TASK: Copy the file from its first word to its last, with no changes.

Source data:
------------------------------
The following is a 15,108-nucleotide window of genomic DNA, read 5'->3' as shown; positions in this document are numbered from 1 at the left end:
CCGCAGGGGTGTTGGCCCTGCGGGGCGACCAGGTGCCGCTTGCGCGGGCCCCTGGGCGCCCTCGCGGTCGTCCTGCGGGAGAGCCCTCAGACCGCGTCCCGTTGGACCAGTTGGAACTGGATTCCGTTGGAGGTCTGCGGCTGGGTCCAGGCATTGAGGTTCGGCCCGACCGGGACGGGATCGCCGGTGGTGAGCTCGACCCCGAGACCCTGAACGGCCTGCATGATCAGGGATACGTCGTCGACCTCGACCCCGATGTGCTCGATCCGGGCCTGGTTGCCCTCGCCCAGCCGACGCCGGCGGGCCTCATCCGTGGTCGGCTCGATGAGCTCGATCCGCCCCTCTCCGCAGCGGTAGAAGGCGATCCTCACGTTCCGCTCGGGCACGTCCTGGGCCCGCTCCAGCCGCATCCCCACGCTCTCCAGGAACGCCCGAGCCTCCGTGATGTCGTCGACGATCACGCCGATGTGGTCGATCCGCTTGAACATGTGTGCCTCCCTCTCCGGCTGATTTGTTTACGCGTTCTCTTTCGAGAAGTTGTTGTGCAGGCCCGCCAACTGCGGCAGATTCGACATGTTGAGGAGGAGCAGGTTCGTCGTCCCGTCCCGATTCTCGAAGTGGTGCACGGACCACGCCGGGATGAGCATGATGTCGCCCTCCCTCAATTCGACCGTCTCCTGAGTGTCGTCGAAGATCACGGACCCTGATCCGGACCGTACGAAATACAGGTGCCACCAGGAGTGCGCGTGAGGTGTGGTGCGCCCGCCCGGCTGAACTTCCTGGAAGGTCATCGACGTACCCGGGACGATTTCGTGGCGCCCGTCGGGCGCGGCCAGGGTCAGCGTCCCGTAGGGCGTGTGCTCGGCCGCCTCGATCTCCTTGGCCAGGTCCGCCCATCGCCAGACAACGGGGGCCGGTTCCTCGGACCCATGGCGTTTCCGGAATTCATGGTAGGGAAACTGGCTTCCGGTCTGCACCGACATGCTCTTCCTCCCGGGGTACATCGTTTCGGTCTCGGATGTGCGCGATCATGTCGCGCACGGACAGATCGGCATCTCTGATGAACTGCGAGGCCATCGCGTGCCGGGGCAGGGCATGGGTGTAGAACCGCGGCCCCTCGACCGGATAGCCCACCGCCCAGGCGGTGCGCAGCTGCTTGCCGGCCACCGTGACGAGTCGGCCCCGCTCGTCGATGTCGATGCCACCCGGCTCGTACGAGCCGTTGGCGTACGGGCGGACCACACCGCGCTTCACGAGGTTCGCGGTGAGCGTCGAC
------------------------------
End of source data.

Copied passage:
The following is a 15,108-nucleotide window of genomic DNA, read 5'->3' as shown; positions in this document are numbered from 1 at the left end:
CCGCAGGGGTGTTGGCCCTGCGGGGCGACCAGGTGCCGCTTGCGCGGGCCCCTGGGCGCCCTCGCGGTCGTCCTGCGGGAGAGCCCTCAGACCGCGTCCCGTTGGACCAGTTGGAACTGGATTCCGTTGGAGGTCTGCGGCTGGGTCCAGGCATTGAGGTTCGGCCCGACCGGGACGGGATCGCCGGTGGTGAGCTCGACCCCGAGACCCTGAACGGCCTGCATGATCAGGGATACGTCGTCGACCTCGACCCCGATGTGCTCGATCCGGGCCTGGTTGCCCTCGCCCAGCCGACGCCGGCGGGCCTCATCCGTGGTCGGCTCGATGAGCTCGATCCGCCCCTCTCCGCAGCGGTAGAAGGCGATCCTCACGTTCCGCTCGGGCACGTCCTGGGCCCGCTCCAGCCGCATCCCCACGCTCTCCAGGAACGCCCGAGCCTCCGTGATGTCGTCGACGATCACGCCGATGTGGTCGATCCGCTTGAACATGTGTGCCTCCCTCTCCGGCTGATTTGTTTACGCGTTCTCTTTCGAGAAGTTGTTGTGCAGGCCCGCCAACTGCGGCAGATTCGACATGTTGAGGAGGAGCAGGTTCGTCGTCCCGTCCCGATTCTCGAAGTGGTGCACGGACCACGCCGGGATGAGCATGATGTCGCCCTCCCTCAATTCGACCGTCTCCTGAGTGTCGTCGAAGATCACGGACCCTGATCCGGACCGTACGAAATACAGGTGCCACCAGGAGTGCGCGTGAGGTGTGGTGCGCCCGCCCGGCTGAACTTCCTGGAAGGTCATCGACGTACCCGGGACGATTTCGTGGCGCCCGTCGGGCGCGGCCAGGGTCAGCGTCCCGTAGGGCGTGTGCTCGGCCGCCTCGATCTCCTTGGCCAGGTCCGCCCATCGCCAGACAACGGGGGCCGGTTCCTCGGACCCATGGCGTTTCCGGAATTCATGGTAGGGAAACTGGCTTCCGGTCTGCACCGACATGCTCTTCCTCCCGGGGTACATCGTTTCGGTCTCGGATGTGCGCGATCATGTCGCGCACGGACAGATCGGCATCTCTGATGAACTGCGAGGCCATCGCGTGCCGGGGCAGGGCATGGGTGTAGAACCGCGGCCCCTCGACCGGATAGCCCACCGCCCAGGCGGTGCGCAGCTGCTTGCCGGCCACCGTGACGAGTCGGCCCCGCTCGTCGATGTCGATGCCACCCGGCTCGTACGAGCCGTTGGCGTACGGGCGGACCACACCGCGCTTCACGAGGTTCGCGGTGAGCGTCGAC